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ELATH (in modern Israel, Eilat; Heb. אֵילַת, אֵילֹת, אֵיוֹת), ancient harbor town in Transjordan at the northern end of the Red Sea near *Ezion-Geber. Elath is first mentioned in the account of the Israelites' wanderings in the desert during the Exodus (Deut. 2:8). Solomon built a "navy of ships" at Ezion-Geber beside Elath; from there it sailed to Ophir manned by his servants and those of Hiram, king of Tyre (I Kings 9:26; I Chron. 8:17). Later Uzziah (Azariah), king of Judah (785–733 B.C.E.), rebuilt Elath restoring it as the port of Judah on the Red Sea (II Kings 14:22) but after his reign Judahite control of the Negev ceased. In the Hellenistic period it served for a time as a Ptolemaic port called Berenice (Jos., Ant., 8:163) and it is later mentioned as a Nabatean port (re-named Aila) from which an important commercial highway led to Gaza (Strabo, Geography, 16:2, 30; Pliny, Naturalis Historia, 5:12). Aila continued to be a major commercial and military port in Roman and Byzantine times. In the third century the Tenth Legion, together with its headquarters, was transferred there from Jerusalem and it was thereafter a key point in the Byzantine defense system in the south of the country. The Jewish population in the neighborhood of Aila was augmented by Jewish tribes expelled from Arabia by Muhammad during whose time the Muslims gained control of the town, which was called in Arabic *Akaba. A Jewish community continued to exist there until the middle of the tenth century and possibly until the Crusader period. In 1116 Baldwin I, king of Jerusalem, captured the port; the fleet of Reynaud de Chatillon sailed from there to harass Arab maritime trade in the Red Sea. Saladin, who brought the Crusaders' rule to an end in 1170, erected a fortress at Akaba. By the 14th century the town was almost completely deserted and only under Turkish rule was an attempt made to develop it. The ancient site of Elath with remains from the Nabatean, Roman, Byzantine, and medieval periods has been located north of Akaba.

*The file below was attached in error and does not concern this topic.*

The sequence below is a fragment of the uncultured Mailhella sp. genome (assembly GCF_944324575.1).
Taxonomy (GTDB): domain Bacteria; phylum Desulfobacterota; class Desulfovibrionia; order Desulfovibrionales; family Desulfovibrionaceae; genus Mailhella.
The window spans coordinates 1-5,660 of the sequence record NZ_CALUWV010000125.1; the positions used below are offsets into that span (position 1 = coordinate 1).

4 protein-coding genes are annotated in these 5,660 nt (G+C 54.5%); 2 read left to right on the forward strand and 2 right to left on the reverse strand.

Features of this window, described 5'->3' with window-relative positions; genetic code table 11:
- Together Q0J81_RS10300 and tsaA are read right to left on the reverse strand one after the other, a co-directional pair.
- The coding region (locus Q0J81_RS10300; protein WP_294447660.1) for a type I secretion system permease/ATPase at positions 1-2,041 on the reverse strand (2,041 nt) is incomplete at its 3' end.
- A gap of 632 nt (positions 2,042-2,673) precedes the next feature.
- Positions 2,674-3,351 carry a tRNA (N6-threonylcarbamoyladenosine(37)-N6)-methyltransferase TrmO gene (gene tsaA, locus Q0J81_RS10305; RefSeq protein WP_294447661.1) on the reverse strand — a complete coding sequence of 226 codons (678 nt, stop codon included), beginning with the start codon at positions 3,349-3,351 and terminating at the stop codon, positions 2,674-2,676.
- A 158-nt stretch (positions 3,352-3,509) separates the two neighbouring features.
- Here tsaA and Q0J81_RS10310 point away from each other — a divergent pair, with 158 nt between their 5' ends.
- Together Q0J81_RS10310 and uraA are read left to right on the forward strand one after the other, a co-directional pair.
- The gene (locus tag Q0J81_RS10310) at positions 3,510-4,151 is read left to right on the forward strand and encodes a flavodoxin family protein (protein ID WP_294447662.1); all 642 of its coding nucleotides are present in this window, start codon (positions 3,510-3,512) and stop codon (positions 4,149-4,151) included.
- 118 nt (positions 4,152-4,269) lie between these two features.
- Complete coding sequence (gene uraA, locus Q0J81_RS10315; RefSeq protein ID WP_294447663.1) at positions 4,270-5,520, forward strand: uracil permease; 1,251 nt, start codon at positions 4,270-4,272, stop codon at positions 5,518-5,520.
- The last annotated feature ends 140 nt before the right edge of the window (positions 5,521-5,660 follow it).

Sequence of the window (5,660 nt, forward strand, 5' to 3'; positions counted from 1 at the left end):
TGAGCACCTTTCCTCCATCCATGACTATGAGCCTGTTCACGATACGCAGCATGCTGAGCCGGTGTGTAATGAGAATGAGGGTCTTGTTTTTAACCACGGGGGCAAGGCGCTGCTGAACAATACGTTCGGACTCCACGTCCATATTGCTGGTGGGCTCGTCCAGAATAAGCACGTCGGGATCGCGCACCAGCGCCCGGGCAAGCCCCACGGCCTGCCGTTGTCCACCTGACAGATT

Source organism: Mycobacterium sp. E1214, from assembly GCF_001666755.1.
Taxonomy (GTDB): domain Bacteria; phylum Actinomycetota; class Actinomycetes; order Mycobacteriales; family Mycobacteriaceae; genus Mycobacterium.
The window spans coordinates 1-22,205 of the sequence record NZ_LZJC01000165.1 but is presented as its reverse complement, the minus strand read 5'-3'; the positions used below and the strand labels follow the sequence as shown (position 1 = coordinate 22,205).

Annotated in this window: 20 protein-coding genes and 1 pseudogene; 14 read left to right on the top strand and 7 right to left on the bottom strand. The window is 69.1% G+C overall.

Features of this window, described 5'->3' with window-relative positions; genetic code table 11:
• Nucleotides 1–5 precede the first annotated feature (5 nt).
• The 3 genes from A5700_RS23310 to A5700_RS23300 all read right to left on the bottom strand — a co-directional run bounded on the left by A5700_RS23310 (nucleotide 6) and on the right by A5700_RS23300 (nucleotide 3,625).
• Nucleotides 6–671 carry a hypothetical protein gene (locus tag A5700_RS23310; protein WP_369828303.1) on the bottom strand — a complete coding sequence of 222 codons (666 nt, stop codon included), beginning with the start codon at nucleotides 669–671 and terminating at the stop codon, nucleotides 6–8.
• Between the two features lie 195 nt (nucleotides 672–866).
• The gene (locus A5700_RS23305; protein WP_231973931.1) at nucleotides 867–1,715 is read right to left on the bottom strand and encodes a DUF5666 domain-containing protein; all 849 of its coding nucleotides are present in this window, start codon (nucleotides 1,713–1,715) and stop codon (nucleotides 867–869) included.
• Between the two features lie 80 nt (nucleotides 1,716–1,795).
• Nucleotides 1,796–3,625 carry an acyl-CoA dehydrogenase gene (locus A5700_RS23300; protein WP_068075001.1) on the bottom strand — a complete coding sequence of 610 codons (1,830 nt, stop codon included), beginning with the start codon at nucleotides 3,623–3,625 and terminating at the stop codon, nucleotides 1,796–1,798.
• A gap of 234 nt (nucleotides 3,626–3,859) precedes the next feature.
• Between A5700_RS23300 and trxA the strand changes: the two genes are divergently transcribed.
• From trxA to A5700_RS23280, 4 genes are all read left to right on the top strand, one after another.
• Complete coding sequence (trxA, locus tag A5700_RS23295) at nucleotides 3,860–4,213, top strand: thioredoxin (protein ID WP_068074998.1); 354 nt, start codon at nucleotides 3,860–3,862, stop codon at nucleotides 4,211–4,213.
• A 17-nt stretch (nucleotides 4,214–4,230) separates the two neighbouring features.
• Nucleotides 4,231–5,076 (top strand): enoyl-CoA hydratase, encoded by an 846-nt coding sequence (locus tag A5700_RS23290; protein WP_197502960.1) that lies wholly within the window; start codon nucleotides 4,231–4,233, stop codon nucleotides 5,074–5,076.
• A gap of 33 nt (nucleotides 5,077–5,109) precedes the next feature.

Y. Ben-Zvi, She'ar Yashuv (1937), 97–119; N. Glueck, The Other Side of the Jordan (1940), 86–113; idem, in: AASOR, 15 (1934–35), 46ff.; A. Konikoff, Transjordan (1946), 80–82; The Israel Exploration Society, Elath (Heb., 1963); Z. Vilnay, Guide to Israel (19663); Aharoni, Land, index; Avi-Yonah, Geog, index; Press, Ereẓ, 1 (19512), 16–17. MODERN: Fenton and Steinitz, in: Ariel, 20 (1967), 61–72. Website: